Cheek v. United States, 498 U.S. 192 (1991), was a United States Supreme Court case in which the Court reversed the conviction of John L. Cheek, a tax protester, for willful failure to file tax returns and tax evasion. The Court held that an actual good-faith belief that one is not violating the tax law, based on a misunderstanding caused by the complexity of the tax law, negates willfulness, even if that belief is irrational or unreasonable. The Court also ruled that an actual belief that the tax law is invalid or unconstitutional is not a good faith belief based on a misunderstanding caused by the complexity of the tax law, and is not a defense.

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In many jurisdictions, the intent element of crimes such as trespassing, burglary, and theft can be overcome by a good faith, but mistaken, belief that the real property upon which the trespass or burglary took place, or the personal property that was stolen, was actually the property of the person who entered onto the real property or took the personal property.

For example, suppose that you accidentally take a briefcase that looks like yours from an office, but this is really someone else's briefcase full of $100,000 in cash. You have not committed theft, even though the question of whether or not you owned the briefcase that you took is a matter of law for many purposes.

In a more legal and less factual example, suppose that you are the lender on a car loan and the relevant statute gives you the right to repossess the vehicle upon default only if you send a notice to the car owner in the mail. You weren't aware of the requirement to mail a notice and so you didn't send one. When you repossess the car due to a default on the car loan, you have wrongfully repossessed the car which may give rise to civil liability, but your good faith belief that you had a right to repossess the car probably prevents you from forming the intent necessary for the repossession to constitute criminal theft. So, your ignorance of repossession law may be a defense to the crime of theft in this case. If you knew you had to give notice to repossess the car and when ahead and repossessed it anyway without doing so, you would probably have committed the crime of theft.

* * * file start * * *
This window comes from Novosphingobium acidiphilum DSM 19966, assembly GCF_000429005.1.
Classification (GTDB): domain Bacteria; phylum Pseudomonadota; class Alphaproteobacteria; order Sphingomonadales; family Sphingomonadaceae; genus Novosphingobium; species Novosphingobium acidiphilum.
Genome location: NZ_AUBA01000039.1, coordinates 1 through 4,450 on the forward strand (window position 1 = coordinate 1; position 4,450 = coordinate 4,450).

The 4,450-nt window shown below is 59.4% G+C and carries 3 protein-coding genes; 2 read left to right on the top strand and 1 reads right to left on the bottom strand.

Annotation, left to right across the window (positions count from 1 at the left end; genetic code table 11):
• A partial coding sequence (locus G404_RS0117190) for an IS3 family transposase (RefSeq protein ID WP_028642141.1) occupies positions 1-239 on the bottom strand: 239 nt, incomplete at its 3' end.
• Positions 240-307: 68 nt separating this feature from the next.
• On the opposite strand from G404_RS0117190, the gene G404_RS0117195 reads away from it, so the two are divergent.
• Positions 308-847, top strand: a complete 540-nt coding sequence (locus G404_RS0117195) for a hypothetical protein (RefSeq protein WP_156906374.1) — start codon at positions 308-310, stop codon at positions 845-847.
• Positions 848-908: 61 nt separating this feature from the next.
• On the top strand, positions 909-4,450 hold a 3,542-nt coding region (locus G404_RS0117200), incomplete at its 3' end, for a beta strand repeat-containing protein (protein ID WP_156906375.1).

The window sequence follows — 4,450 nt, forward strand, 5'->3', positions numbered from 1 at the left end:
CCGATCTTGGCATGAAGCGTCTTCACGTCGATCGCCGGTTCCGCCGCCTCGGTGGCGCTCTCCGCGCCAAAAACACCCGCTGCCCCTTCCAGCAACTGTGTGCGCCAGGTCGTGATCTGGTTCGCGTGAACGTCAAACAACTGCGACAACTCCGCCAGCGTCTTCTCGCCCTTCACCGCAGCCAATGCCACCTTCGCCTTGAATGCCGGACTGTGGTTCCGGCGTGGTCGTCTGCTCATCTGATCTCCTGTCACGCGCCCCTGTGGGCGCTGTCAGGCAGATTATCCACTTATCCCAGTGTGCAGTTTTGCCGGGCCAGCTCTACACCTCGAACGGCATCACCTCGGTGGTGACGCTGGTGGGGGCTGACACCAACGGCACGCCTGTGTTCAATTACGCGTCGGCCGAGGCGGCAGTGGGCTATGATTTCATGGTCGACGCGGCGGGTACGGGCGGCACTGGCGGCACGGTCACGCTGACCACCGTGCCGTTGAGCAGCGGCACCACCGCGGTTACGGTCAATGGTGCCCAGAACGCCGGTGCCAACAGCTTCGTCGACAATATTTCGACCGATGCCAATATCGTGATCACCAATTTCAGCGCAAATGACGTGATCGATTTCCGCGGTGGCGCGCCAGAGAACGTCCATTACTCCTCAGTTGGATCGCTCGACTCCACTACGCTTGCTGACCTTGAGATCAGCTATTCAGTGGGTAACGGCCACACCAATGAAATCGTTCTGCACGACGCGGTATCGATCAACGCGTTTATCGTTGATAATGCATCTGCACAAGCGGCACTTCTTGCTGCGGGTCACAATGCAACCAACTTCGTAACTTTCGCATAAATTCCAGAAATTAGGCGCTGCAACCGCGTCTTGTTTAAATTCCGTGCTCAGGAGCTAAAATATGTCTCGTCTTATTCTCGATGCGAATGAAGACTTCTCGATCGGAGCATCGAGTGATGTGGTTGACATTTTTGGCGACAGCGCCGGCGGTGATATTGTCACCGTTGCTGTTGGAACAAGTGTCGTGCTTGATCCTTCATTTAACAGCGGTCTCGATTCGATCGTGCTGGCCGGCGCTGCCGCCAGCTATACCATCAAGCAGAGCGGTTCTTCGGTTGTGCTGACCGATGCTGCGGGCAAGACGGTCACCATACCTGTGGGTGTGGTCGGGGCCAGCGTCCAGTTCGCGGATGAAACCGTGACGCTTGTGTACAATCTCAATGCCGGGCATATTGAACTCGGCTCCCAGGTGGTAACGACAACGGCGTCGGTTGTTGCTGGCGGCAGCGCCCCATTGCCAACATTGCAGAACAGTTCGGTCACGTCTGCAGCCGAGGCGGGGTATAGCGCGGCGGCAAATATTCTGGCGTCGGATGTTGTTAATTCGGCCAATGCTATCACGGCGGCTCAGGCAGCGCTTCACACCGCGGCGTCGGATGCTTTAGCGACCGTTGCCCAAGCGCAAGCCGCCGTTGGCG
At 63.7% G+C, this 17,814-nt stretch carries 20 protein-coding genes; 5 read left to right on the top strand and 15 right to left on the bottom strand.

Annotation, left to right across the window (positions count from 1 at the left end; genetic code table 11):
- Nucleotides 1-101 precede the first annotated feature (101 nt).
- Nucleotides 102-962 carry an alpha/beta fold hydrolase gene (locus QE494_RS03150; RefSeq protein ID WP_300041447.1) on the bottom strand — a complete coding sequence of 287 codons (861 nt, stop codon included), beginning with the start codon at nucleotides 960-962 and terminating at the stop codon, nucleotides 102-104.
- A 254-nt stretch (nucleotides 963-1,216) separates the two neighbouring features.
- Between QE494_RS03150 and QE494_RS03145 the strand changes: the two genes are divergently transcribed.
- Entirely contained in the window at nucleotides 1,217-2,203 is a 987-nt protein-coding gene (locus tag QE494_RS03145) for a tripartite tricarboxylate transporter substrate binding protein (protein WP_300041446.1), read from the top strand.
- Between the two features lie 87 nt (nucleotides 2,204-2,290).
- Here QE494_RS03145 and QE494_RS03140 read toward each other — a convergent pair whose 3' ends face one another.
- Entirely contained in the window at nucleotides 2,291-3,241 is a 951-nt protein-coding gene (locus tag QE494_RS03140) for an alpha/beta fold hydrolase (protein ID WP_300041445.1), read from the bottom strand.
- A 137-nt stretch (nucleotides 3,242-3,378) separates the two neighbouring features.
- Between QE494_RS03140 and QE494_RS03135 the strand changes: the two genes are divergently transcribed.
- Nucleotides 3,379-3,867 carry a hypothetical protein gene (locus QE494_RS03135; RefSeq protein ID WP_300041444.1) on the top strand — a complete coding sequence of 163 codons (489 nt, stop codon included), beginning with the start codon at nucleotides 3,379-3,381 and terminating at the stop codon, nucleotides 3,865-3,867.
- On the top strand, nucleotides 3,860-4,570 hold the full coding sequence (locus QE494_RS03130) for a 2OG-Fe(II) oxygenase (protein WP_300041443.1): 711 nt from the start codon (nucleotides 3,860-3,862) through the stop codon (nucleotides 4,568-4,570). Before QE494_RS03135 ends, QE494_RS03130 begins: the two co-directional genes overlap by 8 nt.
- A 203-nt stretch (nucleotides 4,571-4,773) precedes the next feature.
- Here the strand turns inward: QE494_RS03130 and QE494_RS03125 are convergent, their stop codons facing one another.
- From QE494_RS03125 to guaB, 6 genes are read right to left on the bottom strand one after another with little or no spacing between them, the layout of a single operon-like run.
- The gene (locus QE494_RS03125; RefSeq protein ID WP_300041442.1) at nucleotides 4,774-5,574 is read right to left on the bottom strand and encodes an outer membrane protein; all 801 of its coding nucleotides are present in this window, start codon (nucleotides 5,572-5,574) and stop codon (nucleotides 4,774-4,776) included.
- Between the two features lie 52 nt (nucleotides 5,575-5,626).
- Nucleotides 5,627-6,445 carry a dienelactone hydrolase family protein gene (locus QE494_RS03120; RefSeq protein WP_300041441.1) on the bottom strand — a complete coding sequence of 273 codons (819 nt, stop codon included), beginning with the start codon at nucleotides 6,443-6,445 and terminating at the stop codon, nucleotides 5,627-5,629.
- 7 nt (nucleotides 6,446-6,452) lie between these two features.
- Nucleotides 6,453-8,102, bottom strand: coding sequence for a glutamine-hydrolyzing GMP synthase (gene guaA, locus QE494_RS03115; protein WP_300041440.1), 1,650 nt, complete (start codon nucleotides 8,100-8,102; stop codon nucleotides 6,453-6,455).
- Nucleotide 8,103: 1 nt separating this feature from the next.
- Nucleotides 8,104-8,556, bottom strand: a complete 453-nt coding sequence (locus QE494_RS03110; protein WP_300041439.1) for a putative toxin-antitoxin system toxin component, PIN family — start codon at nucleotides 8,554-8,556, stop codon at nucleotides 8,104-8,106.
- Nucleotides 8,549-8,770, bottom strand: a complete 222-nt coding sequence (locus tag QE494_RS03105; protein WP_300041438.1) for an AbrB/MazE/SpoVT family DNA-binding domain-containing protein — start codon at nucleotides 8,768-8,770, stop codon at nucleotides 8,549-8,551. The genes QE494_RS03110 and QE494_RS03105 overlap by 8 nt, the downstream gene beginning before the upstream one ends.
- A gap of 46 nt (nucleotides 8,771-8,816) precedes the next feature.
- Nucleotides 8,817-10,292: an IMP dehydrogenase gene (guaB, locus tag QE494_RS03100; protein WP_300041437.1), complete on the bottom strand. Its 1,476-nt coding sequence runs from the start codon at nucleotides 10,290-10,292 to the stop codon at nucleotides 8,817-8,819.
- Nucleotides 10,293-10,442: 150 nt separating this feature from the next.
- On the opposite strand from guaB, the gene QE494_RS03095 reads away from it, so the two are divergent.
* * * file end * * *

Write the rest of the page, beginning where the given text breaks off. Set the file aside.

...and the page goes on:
Similarly, if the crime of poaching consists of knowingly hunting an animal on public property, and you believed in good faith because you suck at orienting a compass, that you were on your own property, that might be a defense to that crime, even though the status of the property as public or private is in some sense a question of law. If the same law were written as a strict liability offense, however, ignorance of the fact that you were on public property would not be a defense.

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    "the question of whether or not you owned the briefcase that you took is a matter of law for many purposes." That's a bit misleading. Your belief that the briefcase is yours is, to the extent that it's based on mistake of law, is not a defense. – Acccumulation Jun 6 '18 at 20:25
  • @Acccumulation: It depends on the wording of the state's statute. In England (which I know is not directly on point), it would be a defence, since theft requires dishonestly acquiring property rather than mistakenly. – Tim Lymington supports Monica Jun 6 '18 at 21:23
  • @Accumulation Actually, a "claim of right" defense to theft is quite well recognized in many jurisdictions and inherently involves a mistake of law. – ohwilleke Jun 6 '18 at 22:08
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I think there may be indirect situations. Let's say you are asked in court whether you have ever committed the crime of theft. To give the correct answer, you need to know the laws about theft. You might have done something that was theft, but because of your incorrect knowledge of law you believe it is no theft, so you answer that question in court with "no". As far as lying in court might be a crime, ignorance of the laws of theft would be an excuse.